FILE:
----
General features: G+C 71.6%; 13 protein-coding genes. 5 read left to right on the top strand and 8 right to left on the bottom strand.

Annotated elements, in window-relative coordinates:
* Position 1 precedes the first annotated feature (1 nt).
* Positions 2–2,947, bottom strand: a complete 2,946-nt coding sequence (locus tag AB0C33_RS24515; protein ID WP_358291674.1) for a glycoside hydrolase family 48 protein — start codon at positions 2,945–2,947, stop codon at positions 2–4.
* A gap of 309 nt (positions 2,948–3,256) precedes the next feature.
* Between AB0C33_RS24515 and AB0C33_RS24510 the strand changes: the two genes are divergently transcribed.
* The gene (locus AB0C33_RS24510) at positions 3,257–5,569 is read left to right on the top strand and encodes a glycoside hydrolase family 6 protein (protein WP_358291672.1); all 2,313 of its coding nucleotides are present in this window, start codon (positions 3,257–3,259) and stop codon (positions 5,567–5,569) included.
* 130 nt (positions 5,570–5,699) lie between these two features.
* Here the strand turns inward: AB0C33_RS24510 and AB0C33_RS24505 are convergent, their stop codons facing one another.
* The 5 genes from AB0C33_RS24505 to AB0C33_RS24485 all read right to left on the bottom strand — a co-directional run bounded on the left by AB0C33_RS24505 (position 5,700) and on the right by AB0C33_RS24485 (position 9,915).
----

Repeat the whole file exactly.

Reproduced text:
General features: G+C 71.6%; 13 protein-coding genes. 5 read left to right on the top strand and 8 right to left on the bottom strand.

Annotated elements, in window-relative coordinates:
* Position 1 precedes the first annotated feature (1 nt).
* Positions 2–2,947, bottom strand: a complete 2,946-nt coding sequence (locus tag AB0C33_RS24515; protein ID WP_358291674.1) for a glycoside hydrolase family 48 protein — start codon at positions 2,945–2,947, stop codon at positions 2–4.
* A gap of 309 nt (positions 2,948–3,256) precedes the next feature.
* Between AB0C33_RS24515 and AB0C33_RS24510 the strand changes: the two genes are divergently transcribed.
* The gene (locus AB0C33_RS24510) at positions 3,257–5,569 is read left to right on the top strand and encodes a glycoside hydrolase family 6 protein (protein WP_358291672.1); all 2,313 of its coding nucleotides are present in this window, start codon (positions 3,257–3,259) and stop codon (positions 5,567–5,569) included.
* 130 nt (positions 5,570–5,699) lie between these two features.
* Here the strand turns inward: AB0C33_RS24510 and AB0C33_RS24505 are convergent, their stop codons facing one another.
* The 5 genes from AB0C33_RS24505 to AB0C33_RS24485 all read right to left on the bottom strand — a co-directional run bounded on the left by AB0C33_RS24505 (position 5,700) and on the right by AB0C33_RS24485 (position 9,915).